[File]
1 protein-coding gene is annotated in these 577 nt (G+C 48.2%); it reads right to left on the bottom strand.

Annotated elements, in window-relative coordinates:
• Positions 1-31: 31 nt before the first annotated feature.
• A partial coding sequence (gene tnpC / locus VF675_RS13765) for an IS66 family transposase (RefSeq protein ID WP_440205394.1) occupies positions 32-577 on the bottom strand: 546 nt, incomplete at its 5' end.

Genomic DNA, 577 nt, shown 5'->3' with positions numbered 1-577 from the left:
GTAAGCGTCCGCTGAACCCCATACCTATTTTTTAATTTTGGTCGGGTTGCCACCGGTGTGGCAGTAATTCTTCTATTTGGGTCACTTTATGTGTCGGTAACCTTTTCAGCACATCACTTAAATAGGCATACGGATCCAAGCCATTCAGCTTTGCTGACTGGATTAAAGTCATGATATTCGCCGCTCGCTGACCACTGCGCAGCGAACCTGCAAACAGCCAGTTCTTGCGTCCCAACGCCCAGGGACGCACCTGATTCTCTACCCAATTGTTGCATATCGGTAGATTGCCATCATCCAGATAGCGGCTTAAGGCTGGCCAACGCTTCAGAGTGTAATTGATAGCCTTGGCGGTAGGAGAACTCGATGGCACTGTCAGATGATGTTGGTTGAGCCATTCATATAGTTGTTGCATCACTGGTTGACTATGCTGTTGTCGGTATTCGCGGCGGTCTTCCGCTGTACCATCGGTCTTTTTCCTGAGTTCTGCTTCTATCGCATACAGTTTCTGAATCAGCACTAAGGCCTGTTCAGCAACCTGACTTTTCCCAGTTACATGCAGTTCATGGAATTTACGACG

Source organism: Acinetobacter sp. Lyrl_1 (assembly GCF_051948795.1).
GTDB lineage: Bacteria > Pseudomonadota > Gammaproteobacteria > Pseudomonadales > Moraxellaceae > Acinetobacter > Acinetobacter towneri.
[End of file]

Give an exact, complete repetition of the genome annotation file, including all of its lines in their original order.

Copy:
1 protein-coding gene is annotated in these 577 nt (G+C 48.2%); it reads right to left on the bottom strand.

Annotated elements, in window-relative coordinates:
• Positions 1-31: 31 nt before the first annotated feature.
• A partial coding sequence (gene tnpC / locus VF675_RS13765) for an IS66 family transposase (RefSeq protein ID WP_440205394.1) occupies positions 32-577 on the bottom strand: 546 nt, incomplete at its 5' end.

Genomic DNA, 577 nt, shown 5'->3' with positions numbered 1-577 from the left:
GTAAGCGTCCGCTGAACCCCATACCTATTTTTTAATTTTGGTCGGGTTGCCACCGGTGTGGCAGTAATTCTTCTATTTGGGTCACTTTATGTGTCGGTAACCTTTTCAGCACATCACTTAAATAGGCATACGGATCCAAGCCATTCAGCTTTGCTGACTGGATTAAAGTCATGATATTCGCCGCTCGCTGACCACTGCGCAGCGAACCTGCAAACAGCCAGTTCTTGCGTCCCAACGCCCAGGGACGCACCTGATTCTCTACCCAATTGTTGCATATCGGTAGATTGCCATCATCCAGATAGCGGCTTAAGGCTGGCCAACGCTTCAGAGTGTAATTGATAGCCTTGGCGGTAGGAGAACTCGATGGCACTGTCAGATGATGTTGGTTGAGCCATTCATATAGTTGTTGCATCACTGGTTGACTATGCTGTTGTCGGTATTCGCGGCGGTCTTCCGCTGTACCATCGGTCTTTTTCCTGAGTTCTGCTTCTATCGCATACAGTTTCTGAATCAGCACTAAGGCCTGTTCAGCAACCTGACTTTTCCCAGTTACATGCAGTTCATGGAATTTACGACG

Source organism: Acinetobacter sp. Lyrl_1 (assembly GCF_051948795.1).
GTDB lineage: Bacteria > Pseudomonadota > Gammaproteobacteria > Pseudomonadales > Moraxellaceae > Acinetobacter > Acinetobacter towneri.